TITLE: Called to Serve 6/22/14
By Richard McCaw
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Called to serve
Comfort! Comfort! Comfort! We love cushioned seats, spacious aeroplanes, expensive hotels, suites well decorated with the latest entertainment technology, traveling on escalators, eating packaged lunches. In fact, if we could we might choose an expensive restaurant every day. We prefer the easy way: to sit back and be served! I soon discovered that Christ had called us to the rough road of service to others. He died to free us from selfish desires, to send us into a very needy world to provide deliverance to the lost, sick, hungry and dying!
In those days you could see where the whole society was heading. Politically, tensions were high in Jamaica, because people‚Äôs basic needs for food, shelter and clothes were putting a heavy strain on their ability to cope with everyday living. The church had not yet caught the vision for ministering in the ghetto areas of Kingston. Crime was on the rise. The Garvey movement was growing. The mass of people were listening to philosophies that had taken strong root overseas in America, particularly the Black power movement. Most of the population began to move towards answers that seemed more practical than what they termed ‚Äėpie-in-the-sky‚Äô theology offered by most evangelical organizations. Reaching out for the material comforts of life, greed and selfishness reigned like gods everywhere. The Christian ideal of sacrificing comforts to serve others was a concept easily discarded in that atmosphere.
However, service meant work and I was prepared to work my brain, search my spirit, pray and do whatever it took to reach the boys given to me. However late at night it took, I was ready for it!
When I ran away from Sunday school at eight, I remember how bored I was. Now, I determined to make my class exciting. So, the first Saturday night I had it all planned to teach that wonderful scripture: ‚ÄúIf we confess our sins, he is faithful and just to forgive us our sins and to cleanse us from all unrighteousness.‚ÄĚ
Making up the first story about a boy caught stealing grapes and eventually forgiven was fun. Stealing grapes had been an old pastime of mine, before I realized how much God loved me and sacrificed His Son for me. The excitement of looking around before snatching a bunch of grapes, hiding my booty, running as fast as I could, helped me to portray the part of a thief quite well.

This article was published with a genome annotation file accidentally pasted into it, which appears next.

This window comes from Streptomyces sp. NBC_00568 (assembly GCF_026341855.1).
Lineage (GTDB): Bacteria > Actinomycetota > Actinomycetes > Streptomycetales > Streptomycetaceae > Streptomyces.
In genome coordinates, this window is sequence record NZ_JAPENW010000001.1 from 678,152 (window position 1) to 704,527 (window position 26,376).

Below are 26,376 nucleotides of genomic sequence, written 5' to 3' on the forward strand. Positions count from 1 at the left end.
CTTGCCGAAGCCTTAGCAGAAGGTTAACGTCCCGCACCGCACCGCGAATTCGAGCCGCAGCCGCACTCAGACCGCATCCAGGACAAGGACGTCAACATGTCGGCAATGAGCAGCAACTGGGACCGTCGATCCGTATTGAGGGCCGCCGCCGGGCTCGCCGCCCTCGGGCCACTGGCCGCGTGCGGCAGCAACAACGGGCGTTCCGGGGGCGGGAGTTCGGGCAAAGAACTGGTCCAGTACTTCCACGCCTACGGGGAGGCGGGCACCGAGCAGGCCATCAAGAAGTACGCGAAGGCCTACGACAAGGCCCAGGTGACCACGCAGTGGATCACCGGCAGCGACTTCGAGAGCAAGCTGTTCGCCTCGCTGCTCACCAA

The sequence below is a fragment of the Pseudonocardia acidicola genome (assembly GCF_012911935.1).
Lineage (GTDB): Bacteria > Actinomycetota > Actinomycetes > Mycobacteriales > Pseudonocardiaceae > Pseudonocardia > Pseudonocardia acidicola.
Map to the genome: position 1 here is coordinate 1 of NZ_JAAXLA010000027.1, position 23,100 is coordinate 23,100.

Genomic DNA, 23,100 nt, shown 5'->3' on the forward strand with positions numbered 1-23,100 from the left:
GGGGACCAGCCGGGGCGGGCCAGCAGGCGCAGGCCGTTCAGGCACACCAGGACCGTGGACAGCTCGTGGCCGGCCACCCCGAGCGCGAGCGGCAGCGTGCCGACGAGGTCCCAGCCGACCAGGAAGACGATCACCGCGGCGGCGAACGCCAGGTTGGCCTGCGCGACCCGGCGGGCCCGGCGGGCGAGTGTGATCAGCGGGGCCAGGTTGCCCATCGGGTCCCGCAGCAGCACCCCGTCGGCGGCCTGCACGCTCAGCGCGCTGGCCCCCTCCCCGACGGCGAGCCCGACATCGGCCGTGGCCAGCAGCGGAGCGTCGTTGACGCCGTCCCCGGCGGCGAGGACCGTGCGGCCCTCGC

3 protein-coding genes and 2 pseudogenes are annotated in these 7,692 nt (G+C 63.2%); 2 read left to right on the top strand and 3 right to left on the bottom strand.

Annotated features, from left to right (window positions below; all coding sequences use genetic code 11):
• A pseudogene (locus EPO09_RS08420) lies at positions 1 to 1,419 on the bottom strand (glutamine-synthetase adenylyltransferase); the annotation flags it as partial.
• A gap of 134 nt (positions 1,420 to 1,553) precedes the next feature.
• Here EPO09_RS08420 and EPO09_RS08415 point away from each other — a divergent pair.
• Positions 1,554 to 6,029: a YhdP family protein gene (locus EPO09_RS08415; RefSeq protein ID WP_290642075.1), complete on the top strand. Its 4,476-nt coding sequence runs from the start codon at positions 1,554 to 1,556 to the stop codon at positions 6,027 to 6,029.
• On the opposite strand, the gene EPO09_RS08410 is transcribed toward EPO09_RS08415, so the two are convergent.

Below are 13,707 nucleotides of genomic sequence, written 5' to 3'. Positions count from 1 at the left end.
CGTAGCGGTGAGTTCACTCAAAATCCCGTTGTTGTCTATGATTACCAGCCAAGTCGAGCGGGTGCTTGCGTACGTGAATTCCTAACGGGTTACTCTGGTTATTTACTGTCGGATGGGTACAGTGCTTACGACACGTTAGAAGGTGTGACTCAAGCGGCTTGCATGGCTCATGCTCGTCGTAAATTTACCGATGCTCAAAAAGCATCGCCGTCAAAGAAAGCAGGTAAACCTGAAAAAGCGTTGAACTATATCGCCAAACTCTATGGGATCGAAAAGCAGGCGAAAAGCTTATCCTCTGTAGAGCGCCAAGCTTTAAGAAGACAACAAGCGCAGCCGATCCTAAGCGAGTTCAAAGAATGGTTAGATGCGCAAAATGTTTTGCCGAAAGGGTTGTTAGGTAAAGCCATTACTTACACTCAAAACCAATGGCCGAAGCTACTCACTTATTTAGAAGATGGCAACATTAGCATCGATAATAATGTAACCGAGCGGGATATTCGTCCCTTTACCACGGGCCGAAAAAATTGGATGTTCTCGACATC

When I began my first Sunday School lesson, I was like a movie actor. I lightened my voice to sound like a little boy, then pitched it high to mimic his mother and lowered it for his father. Then, I acted like an older woman seated on her front porch. I mimicked every bodily and facial movement of the chief characters. Little boys sat on the edge of their seats, their bright eyes following every movement, drinking in every word that fell from my lips. I was learning to preach. Every week my own stories illustrated biblical truth. Sometimes, I dramatized Bible stories.
The reaction was always electric. God was using me to write indelible truths in young lives and it was exciting to see where He was leading!
At the same time practicing the dramatic arts was preparing me to write several short stories for children and teenagers which would later be published in several magazines. Not to mention that I was learning the art of telling stories like Jesus did. These skills would one day enhance my ministry to teenagers in many schools, youth meetings and Boy‚Äôs and Girl‚Äôs clubs where I would one day teach drama and witness for the Master.
As I listened to and watched some of the greatest preachers, I learned that simple language, dramatic use of voice, hands, and body movements impressed the Word of God deep in the hearts of their audiences. As a thirteen year old, I remembered how Harold Wildish, architect of one of Jamaica‚Äôs strongest denominations preached, holding his audience spellbound with story after story. I was not interested in philosophical considerations of theology. In later years, as I listened to Billy Graham on radio, or in crusades, he too used the Master‚Äôs technique.
Since then, I have often seen a young Sunday school teacher endeavoring to explain the way of salvation to little children. They become restless as he or she reads scripture, philosophizes and drones on in an adult way. Such a teacher would do well to learn the Master‚Äôs way: ‚ÄúWithout a parable He did not speak to them.‚ÄĚ Jesus‚Äô audience always listened spellbound whenever he ministered. Next day, each one invited others until the crowds swelled so much the religious Pharisees grew jealous and tried to kill Him.
It was exciting each Sunday morning as I faced my class of boys. I thought, some child might grow into a fine young soldier for the King of kings and one day proclaim deliverance from sin. Paul, the apostle commends Lois, and Eunice, young Timothy‚Äôs grandmother and mother, whose faith so influenced Timothy that he later traveled with Paul, taking the message of hope to multitudes in the ancient world.
I had heard the Master‚Äôs voice calling me to be a disciple. He is the Great Role Model, and all who walk with Him and watch Him, begin to be like Him and to do what He does.
A whole world out there is asking a million questions, seeking solutions to life‚Äôs problems, waiting on us to provide answers and to demonstrate God‚Äôs supernatural power. Will we follow Jesus out there and meet the challenge of a dying world?
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